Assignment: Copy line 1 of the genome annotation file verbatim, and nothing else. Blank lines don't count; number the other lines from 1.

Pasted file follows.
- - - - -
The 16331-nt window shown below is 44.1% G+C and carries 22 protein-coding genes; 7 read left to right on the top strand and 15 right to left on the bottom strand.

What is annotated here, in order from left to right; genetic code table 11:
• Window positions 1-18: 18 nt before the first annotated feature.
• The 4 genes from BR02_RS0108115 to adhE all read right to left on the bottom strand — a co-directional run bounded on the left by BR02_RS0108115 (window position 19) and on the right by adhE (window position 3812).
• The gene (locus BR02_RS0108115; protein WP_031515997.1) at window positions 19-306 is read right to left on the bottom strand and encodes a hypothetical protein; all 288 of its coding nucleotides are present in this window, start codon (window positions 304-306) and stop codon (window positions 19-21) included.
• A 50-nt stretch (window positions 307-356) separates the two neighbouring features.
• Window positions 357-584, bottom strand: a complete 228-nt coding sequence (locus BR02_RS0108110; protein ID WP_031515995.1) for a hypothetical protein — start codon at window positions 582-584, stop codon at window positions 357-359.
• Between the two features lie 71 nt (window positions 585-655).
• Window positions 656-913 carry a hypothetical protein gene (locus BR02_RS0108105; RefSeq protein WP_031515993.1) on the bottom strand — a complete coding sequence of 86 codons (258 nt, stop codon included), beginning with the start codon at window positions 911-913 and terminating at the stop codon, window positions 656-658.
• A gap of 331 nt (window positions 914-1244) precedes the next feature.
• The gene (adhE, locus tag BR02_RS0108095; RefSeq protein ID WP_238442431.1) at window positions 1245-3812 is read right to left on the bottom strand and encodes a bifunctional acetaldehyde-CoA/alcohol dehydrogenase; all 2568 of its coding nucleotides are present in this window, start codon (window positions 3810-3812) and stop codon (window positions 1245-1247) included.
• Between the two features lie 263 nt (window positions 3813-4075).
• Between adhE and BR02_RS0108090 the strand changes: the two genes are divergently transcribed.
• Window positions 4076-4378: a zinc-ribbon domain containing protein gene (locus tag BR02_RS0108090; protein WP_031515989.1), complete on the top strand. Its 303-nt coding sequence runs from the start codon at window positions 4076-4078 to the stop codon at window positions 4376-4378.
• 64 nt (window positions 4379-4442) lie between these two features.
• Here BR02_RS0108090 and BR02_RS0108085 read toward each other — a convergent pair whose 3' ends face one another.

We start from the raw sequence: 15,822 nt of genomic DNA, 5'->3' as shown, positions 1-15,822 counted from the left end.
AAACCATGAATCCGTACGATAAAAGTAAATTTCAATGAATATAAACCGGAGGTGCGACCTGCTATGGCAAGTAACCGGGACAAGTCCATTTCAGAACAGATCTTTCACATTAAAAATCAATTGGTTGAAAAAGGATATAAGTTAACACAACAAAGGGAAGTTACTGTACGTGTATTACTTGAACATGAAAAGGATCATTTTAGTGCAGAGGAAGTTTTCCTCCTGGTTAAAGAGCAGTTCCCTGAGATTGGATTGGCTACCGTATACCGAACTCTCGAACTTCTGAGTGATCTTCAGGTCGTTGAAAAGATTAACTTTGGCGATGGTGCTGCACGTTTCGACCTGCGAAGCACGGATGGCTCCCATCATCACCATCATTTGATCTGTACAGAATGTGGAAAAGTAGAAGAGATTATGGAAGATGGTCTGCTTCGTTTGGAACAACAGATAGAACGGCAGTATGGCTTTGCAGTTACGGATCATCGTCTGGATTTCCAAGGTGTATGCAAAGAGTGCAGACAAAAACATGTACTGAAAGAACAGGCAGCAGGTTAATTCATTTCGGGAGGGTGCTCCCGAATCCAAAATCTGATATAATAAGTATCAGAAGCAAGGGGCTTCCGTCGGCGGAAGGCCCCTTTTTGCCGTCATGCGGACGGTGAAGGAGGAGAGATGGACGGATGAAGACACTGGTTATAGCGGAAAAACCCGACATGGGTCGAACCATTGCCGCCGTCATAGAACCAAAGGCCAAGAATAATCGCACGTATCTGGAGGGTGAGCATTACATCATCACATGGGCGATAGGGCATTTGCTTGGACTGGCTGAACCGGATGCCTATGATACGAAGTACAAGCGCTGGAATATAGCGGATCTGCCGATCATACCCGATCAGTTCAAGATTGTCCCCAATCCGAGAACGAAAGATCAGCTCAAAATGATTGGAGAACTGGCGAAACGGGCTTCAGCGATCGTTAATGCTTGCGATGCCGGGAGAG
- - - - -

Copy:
The 16331-nt window shown below is 44.1% G+C and carries 22 protein-coding genes; 7 read left to right on the top strand and 15 right to left on the bottom strand.